Have you heard the joke? “An Amygdala and Hippocampus walked into a bar”.
Well me neither, but for the past 12 weeks I have been living it. I feel like my Amygdala and Hippocampus have been partying hard and don't want to stop. Visualize college students in Florida at spring break
The amygdala is the part of the brain responsible for emotions, survival instincts and memory. The hippocampus regulates motivation, emotion, learning and memory. And believe me the present state of the world and Covid-19 is fodder for them both to go rampant, and they have run off with my nervous system like world class sprinters out of the gates.
The frustrating thing is, I have no control over it and that it’s not really about the present situation.
The amygdala and hippocampus senses danger so their on full alert, hyper vigilance and replaying all the times in the past when there was danger, which in my case, means it goes back to the first 20 years if my life and the trauma that happened. While this is great survival tool and warning me of danger, (it did help me survive my past) it’s an automatic response and one I have no control over. I can’t stop this from happening any more then I can stop my B cells from going on alert and producing antibodies- immune response- when it notices a foreign substance.
I feel we are all like B cells, trying to figure all this out, learn how to deal with a live in a world we have never experienced before. How do we live with this new antigen that has entered our life? I’m sure I’m not the only one who is being triggered or struggling during these times.
My nervous system has been on high alert since the beginning of February. I could feel my anxiety rise. I knew it was connected to the Covid-19, but the height of anxiety didn’t make sense for the present situation. I was in a quandary. As the days went on my anxiety would interfere with my day more and more. I would go to the grocery store and the atmosphere felt like everyone doing the last-minute shopping 2 days before Christmas.
On my last hike before the state of emergency- the one where I got stuck in the mud- I was talking to one of my hiking buddies. I am fortunate to have this group in my life; they accept me for who I am and where I am at. As I was explaining how I was feeling and the confusion around it- it came to me. My nervous system was getting ready for battle, clarity can be a lovely thing. I was brought up in a form of battle zone, never knowing when the battle would start, or finish, or what kind of battle it would be. So, I walked around “ready and loaded” always on the look out for danger etc.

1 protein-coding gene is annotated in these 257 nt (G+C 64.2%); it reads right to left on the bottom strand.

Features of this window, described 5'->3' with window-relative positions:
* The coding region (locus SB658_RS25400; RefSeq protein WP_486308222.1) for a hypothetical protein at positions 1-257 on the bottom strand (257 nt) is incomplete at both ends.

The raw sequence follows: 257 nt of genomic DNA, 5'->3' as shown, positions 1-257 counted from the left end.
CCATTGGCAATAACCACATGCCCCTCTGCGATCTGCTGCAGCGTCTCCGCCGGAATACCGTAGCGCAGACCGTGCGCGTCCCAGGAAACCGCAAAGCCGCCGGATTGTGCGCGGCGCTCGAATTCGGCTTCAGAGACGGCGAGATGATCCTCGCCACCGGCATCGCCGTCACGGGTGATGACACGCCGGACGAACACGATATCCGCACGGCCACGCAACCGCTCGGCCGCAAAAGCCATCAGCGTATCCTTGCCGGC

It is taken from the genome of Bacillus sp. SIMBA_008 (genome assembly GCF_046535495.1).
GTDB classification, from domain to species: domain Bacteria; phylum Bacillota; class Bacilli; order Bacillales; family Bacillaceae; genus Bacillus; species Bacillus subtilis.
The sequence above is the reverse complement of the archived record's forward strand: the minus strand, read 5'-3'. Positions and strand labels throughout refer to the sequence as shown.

Now that I had some clarity, I could start to work on my response. I pulled in all my grounding techniques, mindfulness, self-care tools etc. All of these did seem to help temporarily, but it never lasted, and I didn’t seem to have the break through I usually did when my anxiety etc visits. I then made more frequent therapy appointments- via computer video- which is a trigger in its self- and through hard work I came to the realization of what the triggers are and what was going on. Its been a long haul, and I am still working on it. But I will get through this.
Through all of this, I kept telling myself that this is like a very long Outward Bound course. I have been using the skills, knowledge and insight I gained on my courses, to help me through these difficult and challenging times of Covid-19 and the trauma memories it has brought forward.
Outward Bound has taught me that I am stronger- mentally and physically -then I ever realized. While on the trails I learned to adapt to the challenges and changes that would happen daily, and accept that some things I just can not change. I learned it was not only OK to accept help, but also to initiate and ask for help. I learned that we are stronger as a group and no one does it all on their own. But one of the most valuable things I learned was to persevere through the really tough days, and there were some really tough ones. I learned that no matter how hard these times were, it was OK to fall and I knew that I would once again eventually find my own rhythm, no matter how hard the challenge.
Who would have known that a pandemic would give me an opportunity to heal at an even deeper level- not me!
When I go on an Outward Bound course, I have a gear list, the right boots, make a support plan, and have prescribed medication to take as needed for my anxiety. I usually also have airline tickets and leave home.
This time round there are no airline tickets and I’m not leaving home. I have pulled in extra therapy sessions, and checking in twice a week, via phone, with my family doctor. I have prescribed medication to help with my anxiety and sleep if needed.
I have work to do, and a times it will be hard, painful and I will have tough days ahead of me. But I also know I am strong enough and have a resilience deep down that will get me through this. I will have moments when I fall down, but I will get back up, and in time, find my own rhythm once again.
And like every Outward Bound course, I will come back a different person, a stronger more confident and whole person. I will once again retrieve part of myself and have found even more of my essence.
I also know if I had not had my Outward Bound experiences, I would not be able to do the work I’m now doing. Sure, I do have a choice. I can choose not to do the work, but like Outward Bound Canada’s motto, “A ship in harbour is safe- but that is not what ships are for” I may not be physically leaving home for an Outward Bound trip- but I am doing a stay at home Outward Bound course, I am “ Getting Out, Looking In’ and I will be a better person for it.
Be kind and gentle with yourselves during these challenging times. And as Dr Bonnie Henry, here in BC would say….Be Kind, Be Calm, be Safe.
Take good care of yourselves, and each other and until next time